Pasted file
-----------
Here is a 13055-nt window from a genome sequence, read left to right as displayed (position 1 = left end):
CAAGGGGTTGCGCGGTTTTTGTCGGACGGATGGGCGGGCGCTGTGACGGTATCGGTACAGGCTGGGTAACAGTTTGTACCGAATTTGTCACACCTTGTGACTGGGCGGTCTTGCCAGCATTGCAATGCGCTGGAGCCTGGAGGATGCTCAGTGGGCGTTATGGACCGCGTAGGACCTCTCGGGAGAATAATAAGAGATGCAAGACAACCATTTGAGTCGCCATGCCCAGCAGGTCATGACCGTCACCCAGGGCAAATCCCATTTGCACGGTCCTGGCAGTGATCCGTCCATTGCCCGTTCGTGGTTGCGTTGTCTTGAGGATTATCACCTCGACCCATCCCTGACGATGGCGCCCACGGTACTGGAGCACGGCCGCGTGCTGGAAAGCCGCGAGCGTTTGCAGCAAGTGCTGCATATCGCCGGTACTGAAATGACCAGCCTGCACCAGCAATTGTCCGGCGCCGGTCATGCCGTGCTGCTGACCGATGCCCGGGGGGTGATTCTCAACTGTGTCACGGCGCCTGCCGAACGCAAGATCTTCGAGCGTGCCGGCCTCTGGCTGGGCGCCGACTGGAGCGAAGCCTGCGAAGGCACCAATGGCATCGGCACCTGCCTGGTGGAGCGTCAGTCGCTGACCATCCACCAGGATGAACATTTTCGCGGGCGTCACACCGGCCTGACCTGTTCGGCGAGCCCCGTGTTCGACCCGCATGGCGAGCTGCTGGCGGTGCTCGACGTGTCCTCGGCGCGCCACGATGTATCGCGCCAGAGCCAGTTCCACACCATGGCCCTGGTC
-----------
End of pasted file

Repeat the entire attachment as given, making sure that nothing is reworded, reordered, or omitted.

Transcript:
Here is a 13055-nt window from a genome sequence, read left to right as displayed (position 1 = left end):
CAAGGGGTTGCGCGGTTTTTGTCGGACGGATGGGCGGGCGCTGTGACGGTATCGGTACAGGCTGGGTAACAGTTTGTACCGAATTTGTCACACCTTGTGACTGGGCGGTCTTGCCAGCATTGCAATGCGCTGGAGCCTGGAGGATGCTCAGTGGGCGTTATGGACCGCGTAGGACCTCTCGGGAGAATAATAAGAGATGCAAGACAACCATTTGAGTCGCCATGCCCAGCAGGTCATGACCGTCACCCAGGGCAAATCCCATTTGCACGGTCCTGGCAGTGATCCGTCCATTGCCCGTTCGTGGTTGCGTTGTCTTGAGGATTATCACCTCGACCCATCCCTGACGATGGCGCCCACGGTACTGGAGCACGGCCGCGTGCTGGAAAGCCGCGAGCGTTTGCAGCAAGTGCTGCATATCGCCGGTACTGAAATGACCAGCCTGCACCAGCAATTGTCCGGCGCCGGTCATGCCGTGCTGCTGACCGATGCCCGGGGGGTGATTCTCAACTGTGTCACGGCGCCTGCCGAACGCAAGATCTTCGAGCGTGCCGGCCTCTGGCTGGGCGCCGACTGGAGCGAAGCCTGCGAAGGCACCAATGGCATCGGCACCTGCCTGGTGGAGCGTCAGTCGCTGACCATCCACCAGGATGAACATTTTCGCGGGCGTCACACCGGCCTGACCTGTTCGGCGAGCCCCGTGTTCGACCCGCATGGCGAGCTGCTGGCGGTGCTCGACGTGTCCTCGGCGCGCCACGATGTATCGCGCCAGAGCCAGTTCCACACCATGGCCCTGGTC